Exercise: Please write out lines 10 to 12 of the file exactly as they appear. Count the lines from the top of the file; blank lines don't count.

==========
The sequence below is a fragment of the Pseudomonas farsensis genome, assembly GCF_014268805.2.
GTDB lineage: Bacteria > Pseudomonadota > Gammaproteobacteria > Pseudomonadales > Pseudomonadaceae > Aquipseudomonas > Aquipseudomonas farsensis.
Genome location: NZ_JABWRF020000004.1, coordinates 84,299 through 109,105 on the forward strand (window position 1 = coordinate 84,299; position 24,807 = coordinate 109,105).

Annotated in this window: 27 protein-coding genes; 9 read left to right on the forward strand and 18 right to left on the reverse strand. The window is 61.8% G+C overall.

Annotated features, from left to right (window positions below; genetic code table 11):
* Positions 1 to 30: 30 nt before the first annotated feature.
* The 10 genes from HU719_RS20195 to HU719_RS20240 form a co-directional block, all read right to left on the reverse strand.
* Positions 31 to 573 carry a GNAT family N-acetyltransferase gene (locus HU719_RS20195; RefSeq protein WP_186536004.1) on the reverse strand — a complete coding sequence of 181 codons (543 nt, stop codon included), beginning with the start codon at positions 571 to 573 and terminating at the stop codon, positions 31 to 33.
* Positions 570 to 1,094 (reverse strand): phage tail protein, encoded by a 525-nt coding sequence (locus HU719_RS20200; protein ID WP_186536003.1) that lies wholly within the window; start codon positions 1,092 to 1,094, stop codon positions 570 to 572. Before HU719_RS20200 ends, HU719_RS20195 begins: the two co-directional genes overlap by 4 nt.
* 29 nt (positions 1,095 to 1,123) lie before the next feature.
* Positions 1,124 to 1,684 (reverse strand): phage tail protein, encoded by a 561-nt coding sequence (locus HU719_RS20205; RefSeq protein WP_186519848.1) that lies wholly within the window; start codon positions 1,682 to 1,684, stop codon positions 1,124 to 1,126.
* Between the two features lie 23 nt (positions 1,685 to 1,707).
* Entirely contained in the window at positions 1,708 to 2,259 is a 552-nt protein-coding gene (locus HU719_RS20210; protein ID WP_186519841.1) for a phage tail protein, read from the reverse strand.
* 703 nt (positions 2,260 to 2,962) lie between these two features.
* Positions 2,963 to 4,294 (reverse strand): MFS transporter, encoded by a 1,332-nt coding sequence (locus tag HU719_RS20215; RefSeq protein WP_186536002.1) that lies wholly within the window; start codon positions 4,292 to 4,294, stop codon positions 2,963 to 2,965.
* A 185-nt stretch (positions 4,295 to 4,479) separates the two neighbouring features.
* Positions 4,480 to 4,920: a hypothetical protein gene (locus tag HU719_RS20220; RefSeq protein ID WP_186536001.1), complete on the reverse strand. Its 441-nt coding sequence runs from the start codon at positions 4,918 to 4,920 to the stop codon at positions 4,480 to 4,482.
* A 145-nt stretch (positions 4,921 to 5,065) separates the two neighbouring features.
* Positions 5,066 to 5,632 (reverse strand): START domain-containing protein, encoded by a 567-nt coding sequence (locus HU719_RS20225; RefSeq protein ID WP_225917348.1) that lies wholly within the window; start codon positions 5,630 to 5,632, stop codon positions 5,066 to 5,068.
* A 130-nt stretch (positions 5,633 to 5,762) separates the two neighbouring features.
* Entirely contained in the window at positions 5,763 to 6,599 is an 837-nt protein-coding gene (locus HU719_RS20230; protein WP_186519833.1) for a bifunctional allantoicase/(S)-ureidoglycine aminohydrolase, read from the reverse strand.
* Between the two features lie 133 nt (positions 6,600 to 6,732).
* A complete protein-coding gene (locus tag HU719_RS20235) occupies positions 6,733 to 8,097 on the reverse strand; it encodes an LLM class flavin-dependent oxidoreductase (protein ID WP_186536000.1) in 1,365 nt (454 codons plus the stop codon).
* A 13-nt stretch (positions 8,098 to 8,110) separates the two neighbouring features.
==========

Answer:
* 29 nt (positions 1,095 to 1,123) lie before the next feature.
* Positions 1,124 to 1,684 (reverse strand): phage tail protein, encoded by a 561-nt coding sequence (locus HU719_RS20205; RefSeq protein WP_186519848.1) that lies wholly within the window; start codon positions 1,682 to 1,684, stop codon positions 1,124 to 1,126.
* Between the two features lie 23 nt (positions 1,685 to 1,707).